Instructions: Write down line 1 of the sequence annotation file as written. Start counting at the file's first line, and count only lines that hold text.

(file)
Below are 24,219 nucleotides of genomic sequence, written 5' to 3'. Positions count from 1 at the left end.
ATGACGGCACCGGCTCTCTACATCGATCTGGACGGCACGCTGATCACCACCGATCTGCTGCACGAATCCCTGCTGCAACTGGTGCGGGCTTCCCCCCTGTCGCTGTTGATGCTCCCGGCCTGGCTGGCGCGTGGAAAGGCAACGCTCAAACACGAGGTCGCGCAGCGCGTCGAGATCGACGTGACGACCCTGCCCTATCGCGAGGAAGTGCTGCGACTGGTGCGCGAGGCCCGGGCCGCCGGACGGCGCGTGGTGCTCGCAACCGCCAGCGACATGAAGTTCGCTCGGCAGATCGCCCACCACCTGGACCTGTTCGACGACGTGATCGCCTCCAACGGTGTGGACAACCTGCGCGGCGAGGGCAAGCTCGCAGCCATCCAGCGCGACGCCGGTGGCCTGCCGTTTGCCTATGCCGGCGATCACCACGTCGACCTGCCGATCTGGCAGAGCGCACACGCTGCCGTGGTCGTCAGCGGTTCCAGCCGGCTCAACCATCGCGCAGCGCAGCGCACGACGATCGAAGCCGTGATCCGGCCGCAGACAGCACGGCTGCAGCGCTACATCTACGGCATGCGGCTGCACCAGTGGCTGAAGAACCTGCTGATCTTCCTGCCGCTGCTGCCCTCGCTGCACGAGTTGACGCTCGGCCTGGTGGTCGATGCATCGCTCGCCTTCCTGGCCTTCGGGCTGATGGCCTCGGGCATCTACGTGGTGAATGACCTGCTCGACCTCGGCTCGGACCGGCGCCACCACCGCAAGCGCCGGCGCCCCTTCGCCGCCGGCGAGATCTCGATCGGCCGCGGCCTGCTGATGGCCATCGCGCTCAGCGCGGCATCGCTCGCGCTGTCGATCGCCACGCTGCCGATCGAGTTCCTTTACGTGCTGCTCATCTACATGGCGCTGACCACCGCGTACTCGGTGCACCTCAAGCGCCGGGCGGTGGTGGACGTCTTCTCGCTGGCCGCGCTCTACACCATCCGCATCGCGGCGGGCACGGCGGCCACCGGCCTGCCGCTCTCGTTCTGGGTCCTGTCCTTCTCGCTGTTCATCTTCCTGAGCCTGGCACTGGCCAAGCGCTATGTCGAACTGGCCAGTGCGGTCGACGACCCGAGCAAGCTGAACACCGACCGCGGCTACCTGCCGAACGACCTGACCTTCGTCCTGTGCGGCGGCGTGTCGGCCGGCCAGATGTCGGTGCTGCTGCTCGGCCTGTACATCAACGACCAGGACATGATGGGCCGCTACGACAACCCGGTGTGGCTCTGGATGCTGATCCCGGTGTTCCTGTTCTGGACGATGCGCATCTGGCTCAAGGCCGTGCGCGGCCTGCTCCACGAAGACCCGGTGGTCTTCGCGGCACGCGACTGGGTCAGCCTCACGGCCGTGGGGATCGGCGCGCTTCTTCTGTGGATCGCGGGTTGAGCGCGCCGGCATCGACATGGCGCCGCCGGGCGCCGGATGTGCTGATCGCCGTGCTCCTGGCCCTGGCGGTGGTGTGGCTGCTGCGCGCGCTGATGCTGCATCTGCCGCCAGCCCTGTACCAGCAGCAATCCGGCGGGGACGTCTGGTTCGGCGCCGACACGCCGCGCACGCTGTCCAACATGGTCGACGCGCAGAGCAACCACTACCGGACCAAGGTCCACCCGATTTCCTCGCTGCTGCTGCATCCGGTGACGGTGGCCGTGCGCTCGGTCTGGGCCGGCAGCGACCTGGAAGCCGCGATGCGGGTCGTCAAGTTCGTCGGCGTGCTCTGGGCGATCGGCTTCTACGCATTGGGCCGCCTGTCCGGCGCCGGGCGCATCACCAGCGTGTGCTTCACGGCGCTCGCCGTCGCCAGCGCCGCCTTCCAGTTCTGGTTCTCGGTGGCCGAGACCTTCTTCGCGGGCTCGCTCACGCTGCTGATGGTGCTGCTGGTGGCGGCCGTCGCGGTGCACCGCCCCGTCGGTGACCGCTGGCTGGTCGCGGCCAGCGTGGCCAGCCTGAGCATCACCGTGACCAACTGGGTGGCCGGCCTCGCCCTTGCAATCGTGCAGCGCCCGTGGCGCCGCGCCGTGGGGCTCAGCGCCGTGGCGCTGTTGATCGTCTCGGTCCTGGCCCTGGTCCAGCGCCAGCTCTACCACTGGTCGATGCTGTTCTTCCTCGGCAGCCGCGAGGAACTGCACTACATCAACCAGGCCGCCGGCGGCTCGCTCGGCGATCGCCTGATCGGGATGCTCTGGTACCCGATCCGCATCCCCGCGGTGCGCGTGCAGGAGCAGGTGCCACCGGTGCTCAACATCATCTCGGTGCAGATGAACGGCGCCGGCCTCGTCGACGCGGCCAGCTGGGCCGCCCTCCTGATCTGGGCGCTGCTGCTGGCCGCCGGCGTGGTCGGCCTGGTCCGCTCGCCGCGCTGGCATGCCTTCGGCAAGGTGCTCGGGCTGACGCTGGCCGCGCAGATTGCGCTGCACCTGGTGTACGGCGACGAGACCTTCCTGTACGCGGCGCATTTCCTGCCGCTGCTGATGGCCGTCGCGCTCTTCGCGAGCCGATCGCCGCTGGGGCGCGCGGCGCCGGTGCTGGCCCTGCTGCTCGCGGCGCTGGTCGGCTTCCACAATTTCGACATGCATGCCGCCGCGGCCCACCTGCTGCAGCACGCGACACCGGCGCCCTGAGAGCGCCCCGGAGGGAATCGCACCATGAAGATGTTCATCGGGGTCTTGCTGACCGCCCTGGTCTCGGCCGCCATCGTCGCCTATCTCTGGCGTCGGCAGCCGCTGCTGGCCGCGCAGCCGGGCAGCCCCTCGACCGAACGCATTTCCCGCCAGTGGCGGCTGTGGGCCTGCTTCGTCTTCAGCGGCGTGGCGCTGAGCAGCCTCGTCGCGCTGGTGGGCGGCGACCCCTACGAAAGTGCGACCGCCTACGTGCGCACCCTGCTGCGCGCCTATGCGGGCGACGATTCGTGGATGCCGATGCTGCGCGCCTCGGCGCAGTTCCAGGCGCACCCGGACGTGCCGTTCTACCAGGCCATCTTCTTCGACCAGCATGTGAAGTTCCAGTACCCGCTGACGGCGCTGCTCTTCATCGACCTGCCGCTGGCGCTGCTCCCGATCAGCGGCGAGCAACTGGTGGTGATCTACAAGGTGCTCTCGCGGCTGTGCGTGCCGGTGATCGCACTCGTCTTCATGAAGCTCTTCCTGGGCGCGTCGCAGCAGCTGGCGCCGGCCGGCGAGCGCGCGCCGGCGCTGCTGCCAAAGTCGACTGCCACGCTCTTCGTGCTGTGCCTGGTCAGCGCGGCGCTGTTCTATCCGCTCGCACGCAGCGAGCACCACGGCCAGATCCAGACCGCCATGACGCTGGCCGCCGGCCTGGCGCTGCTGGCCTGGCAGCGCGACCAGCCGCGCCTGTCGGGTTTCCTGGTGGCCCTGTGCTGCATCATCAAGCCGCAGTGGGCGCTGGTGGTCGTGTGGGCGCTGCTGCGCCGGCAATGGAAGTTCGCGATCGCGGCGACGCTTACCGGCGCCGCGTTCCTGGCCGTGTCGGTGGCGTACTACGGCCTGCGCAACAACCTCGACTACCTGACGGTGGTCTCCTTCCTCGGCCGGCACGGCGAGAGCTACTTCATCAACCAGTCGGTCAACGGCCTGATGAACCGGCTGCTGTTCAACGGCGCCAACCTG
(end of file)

Below are 24,219 nucleotides of genomic sequence, written 5' to 3'. Positions count from 1 at the left end.